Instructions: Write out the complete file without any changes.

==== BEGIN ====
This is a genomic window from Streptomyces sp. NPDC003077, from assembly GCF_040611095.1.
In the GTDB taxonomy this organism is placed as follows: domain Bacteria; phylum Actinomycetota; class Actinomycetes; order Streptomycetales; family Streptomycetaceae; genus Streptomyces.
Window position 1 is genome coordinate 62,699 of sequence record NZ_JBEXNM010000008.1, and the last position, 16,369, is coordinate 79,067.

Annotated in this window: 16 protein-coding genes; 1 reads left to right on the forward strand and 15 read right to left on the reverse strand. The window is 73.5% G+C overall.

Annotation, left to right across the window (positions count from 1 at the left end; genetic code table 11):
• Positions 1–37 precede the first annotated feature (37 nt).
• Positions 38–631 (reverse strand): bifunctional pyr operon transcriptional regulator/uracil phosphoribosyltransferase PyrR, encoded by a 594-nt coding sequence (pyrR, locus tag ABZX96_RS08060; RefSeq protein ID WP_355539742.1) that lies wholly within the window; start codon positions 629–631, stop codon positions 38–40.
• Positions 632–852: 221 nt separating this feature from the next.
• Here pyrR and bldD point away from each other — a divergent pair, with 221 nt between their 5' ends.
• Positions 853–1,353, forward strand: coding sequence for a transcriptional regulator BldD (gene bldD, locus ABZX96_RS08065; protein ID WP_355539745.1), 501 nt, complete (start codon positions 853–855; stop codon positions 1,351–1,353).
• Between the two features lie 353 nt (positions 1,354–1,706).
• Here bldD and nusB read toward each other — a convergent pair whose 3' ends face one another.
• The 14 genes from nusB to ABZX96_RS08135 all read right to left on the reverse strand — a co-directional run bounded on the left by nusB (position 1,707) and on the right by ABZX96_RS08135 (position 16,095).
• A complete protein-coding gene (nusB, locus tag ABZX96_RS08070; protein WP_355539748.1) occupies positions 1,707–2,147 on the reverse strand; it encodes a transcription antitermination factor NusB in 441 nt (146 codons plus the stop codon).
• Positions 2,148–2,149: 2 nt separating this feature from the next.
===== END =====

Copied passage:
This is a genomic window from Streptomyces sp. NPDC003077, from assembly GCF_040611095.1.
In the GTDB taxonomy this organism is placed as follows: domain Bacteria; phylum Actinomycetota; class Actinomycetes; order Streptomycetales; family Streptomycetaceae; genus Streptomyces.
Window position 1 is genome coordinate 62,699 of sequence record NZ_JBEXNM010000008.1, and the last position, 16,369, is coordinate 79,067.

Annotated in this window: 16 protein-coding genes; 1 reads left to right on the forward strand and 15 read right to left on the reverse strand. The window is 73.5% G+C overall.

Annotation, left to right across the window (positions count from 1 at the left end; genetic code table 11):
• Positions 1–37 precede the first annotated feature (37 nt).
• Positions 38–631 (reverse strand): bifunctional pyr operon transcriptional regulator/uracil phosphoribosyltransferase PyrR, encoded by a 594-nt coding sequence (pyrR, locus tag ABZX96_RS08060; RefSeq protein ID WP_355539742.1) that lies wholly within the window; start codon positions 629–631, stop codon positions 38–40.
• Positions 632–852: 221 nt separating this feature from the next.
• Here pyrR and bldD point away from each other — a divergent pair, with 221 nt between their 5' ends.
• Positions 853–1,353, forward strand: coding sequence for a transcriptional regulator BldD (gene bldD, locus ABZX96_RS08065; protein ID WP_355539745.1), 501 nt, complete (start codon positions 853–855; stop codon positions 1,351–1,353).
• Between the two features lie 353 nt (positions 1,354–1,706).
• Here bldD and nusB read toward each other — a convergent pair whose 3' ends face one another.
• The 14 genes from nusB to ABZX96_RS08135 all read right to left on the reverse strand — a co-directional run bounded on the left by nusB (position 1,707) and on the right by ABZX96_RS08135 (position 16,095).
• A complete protein-coding gene (nusB, locus tag ABZX96_RS08070; protein WP_355539748.1) occupies positions 1,707–2,147 on the reverse strand; it encodes a transcription antitermination factor NusB in 441 nt (146 codons plus the stop codon).
• Positions 2,148–2,149: 2 nt separating this feature from the next.